3D model of the Mars Express spacecraft. An interactive version is available here.
The shape and structure of spacecraft are normally described using a coordinate reference frame. For Mars Express, we on the team often use a more informal description where the high-gain antenna is referred to as the 'front', the thrusters are on the 'bottom' and the instruments face out from the 'top'.
As these directions are given from the Mars Express point of view, the MARSIS (Subsurface Sounding Radar / Altimeter) booms are therefore mounted on the right of the spacecraft. Further, the left and right side each have a solar array extending away from the main spacecraft body that can rotate through 360°.
The spacecraft is, in principle, able to turn in any direction, however the left, right and rear sides have radiators for shedding heat from the platform and payload systems and should not be illuminated by the Sun.
The top should also not be pointed toward the Sun as some of the instruments require cooling to operate effectively and optics may be damaged by direct sunlight.
During scientific observations, the instruments are pointed toward a target to collect data, and – for communication – the antenna must point toward Earth.
These two tasks, as you may have guessed, do not happen at the same time and science data is recorded and downlinked to Earth later.
Also, for the majority of observations, the attitude of a science observation is in no way compatible with communications pointing.
Finally, the solar arrays should be pointed towards the Sun whenever possible to generate electricity (although power can be stored in batteries for short periods).
The orientation of things
ESA / M. Khan
Siding Spring flyby of Mars - Mars orbit plane
This image illustrates the relative orientations of Mars, the comet, Earth and the Sun on 19 October.
The particles in the coma are ejected away from the comet with a speed of a few metres per second (m/second) but as the overall speed is so high we are treating them as arriving along a line parallel to the path of the comet.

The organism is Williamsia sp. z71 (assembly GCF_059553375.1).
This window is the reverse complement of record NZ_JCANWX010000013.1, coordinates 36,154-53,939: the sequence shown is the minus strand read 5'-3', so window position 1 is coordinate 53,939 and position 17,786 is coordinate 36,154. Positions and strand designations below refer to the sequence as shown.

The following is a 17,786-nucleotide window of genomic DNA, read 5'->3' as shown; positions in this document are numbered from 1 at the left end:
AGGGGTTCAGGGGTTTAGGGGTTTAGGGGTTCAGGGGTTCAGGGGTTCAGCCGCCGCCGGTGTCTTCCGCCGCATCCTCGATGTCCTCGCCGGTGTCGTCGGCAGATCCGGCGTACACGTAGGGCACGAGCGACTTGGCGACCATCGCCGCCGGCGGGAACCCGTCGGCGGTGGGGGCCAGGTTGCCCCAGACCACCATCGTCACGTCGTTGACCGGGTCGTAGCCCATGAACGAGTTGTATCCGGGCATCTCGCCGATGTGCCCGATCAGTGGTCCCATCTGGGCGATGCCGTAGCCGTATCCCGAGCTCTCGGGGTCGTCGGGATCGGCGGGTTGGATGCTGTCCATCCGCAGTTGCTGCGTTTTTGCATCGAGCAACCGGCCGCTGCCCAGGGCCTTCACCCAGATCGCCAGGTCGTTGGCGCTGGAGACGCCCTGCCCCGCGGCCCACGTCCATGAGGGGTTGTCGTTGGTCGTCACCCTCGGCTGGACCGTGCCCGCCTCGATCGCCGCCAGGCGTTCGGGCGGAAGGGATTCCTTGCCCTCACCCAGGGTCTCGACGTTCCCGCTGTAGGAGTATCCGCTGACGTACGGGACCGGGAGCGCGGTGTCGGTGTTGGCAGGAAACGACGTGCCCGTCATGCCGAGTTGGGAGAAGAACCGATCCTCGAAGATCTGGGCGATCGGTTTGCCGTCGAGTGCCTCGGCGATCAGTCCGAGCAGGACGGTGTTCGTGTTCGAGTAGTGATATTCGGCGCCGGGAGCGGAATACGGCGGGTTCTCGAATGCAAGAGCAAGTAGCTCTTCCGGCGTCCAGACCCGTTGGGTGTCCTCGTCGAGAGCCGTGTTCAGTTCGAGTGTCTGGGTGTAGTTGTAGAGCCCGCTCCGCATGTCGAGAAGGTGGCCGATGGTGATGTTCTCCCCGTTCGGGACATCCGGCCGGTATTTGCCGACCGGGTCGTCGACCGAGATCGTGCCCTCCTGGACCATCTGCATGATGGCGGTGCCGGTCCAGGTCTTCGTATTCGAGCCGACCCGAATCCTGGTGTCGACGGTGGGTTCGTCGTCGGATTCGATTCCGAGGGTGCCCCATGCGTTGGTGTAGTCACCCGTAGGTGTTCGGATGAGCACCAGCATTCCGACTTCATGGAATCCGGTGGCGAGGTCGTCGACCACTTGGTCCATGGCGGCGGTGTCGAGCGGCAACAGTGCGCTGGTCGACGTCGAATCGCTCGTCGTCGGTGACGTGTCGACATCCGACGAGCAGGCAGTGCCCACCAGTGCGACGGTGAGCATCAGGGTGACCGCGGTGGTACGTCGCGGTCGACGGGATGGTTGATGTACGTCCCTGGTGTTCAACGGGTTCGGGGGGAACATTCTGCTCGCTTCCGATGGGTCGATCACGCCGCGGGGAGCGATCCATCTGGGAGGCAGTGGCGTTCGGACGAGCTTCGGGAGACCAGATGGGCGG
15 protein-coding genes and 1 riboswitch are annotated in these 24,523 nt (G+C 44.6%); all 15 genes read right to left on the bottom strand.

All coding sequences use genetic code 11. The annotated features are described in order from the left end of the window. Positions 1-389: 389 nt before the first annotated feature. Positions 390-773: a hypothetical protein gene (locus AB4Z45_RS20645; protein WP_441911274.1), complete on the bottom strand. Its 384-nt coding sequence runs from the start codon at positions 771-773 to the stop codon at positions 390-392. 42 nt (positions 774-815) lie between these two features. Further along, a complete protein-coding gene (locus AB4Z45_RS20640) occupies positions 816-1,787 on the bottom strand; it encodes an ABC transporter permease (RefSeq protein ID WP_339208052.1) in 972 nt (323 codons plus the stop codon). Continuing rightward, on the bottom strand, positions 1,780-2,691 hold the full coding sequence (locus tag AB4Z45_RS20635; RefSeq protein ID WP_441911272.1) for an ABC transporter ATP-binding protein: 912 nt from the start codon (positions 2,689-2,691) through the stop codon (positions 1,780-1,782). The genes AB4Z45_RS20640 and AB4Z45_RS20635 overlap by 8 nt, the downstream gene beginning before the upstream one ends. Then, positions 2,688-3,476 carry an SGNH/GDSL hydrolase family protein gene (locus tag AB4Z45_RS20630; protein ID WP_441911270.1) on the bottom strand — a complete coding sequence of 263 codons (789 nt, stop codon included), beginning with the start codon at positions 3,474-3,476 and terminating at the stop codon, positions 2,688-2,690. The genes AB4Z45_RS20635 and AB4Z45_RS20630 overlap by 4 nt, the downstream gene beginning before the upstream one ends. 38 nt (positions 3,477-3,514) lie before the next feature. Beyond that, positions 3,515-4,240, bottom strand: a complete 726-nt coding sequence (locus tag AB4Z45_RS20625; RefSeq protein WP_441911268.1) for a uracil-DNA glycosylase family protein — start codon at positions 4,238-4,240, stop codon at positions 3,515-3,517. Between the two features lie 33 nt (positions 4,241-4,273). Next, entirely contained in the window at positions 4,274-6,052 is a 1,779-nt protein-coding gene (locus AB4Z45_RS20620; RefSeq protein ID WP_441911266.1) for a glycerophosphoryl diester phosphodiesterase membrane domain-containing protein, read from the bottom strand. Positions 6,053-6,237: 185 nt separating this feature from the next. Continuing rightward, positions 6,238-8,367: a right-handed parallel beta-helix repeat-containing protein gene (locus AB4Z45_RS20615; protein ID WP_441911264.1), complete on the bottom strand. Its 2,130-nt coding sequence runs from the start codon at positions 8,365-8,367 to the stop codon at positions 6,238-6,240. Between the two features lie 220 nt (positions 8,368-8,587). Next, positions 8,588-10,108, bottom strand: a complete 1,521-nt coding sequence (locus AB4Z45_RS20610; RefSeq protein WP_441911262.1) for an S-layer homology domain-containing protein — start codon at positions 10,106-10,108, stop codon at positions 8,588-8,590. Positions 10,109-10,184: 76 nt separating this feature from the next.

In other words, we are treating them as a stream of hyper-velocity particles washing past, over and around MEX.
It is worth noting the relative direction of Earth and Sun; if we want to stay in touch with the spacecraft during the flyby, the antenna must point toward Earth.
So, in summary, the direction in which we orientate the spacecraft and the solar arrays has a big impact on how Mars Express communicates with Earth, generates power, controls its temperature and conducts science observations.
Now we have additional factors, as we have an interesting target passing by that our science teams really wish to observe as directly as possible – but with it comes a stream of potentially damaging particles!
ESA / M. Khan
Siding Spring - trajectory in 2014
These particles might not only physically abrade the outer surface of the spacecraft (which can damage insulation, radiators and instrument optics), but also – if large enough – can penetrate parts of the spacecraft structure.
Additionally, at the impact speed expected here, even minute specks of dust will be converted into an electrically charged plasma, which can lead to a current and might short out and damage some of the electronics.
So the challenge we face is simple: how do we orient the spacecraft to maximise the science possibilities, best protect the most vulnerable and critical areas of the spacecraft body, respect the always-present pointing restrictions, maintain communication and minimise the possibility of any damage from hyper-velocity impacts?
The answer, which we are developing now, will undoubtedly lie in trade-offs: to reduce risks and maximise science and survivability.
We do know one thing for certain: there is no perfect answer!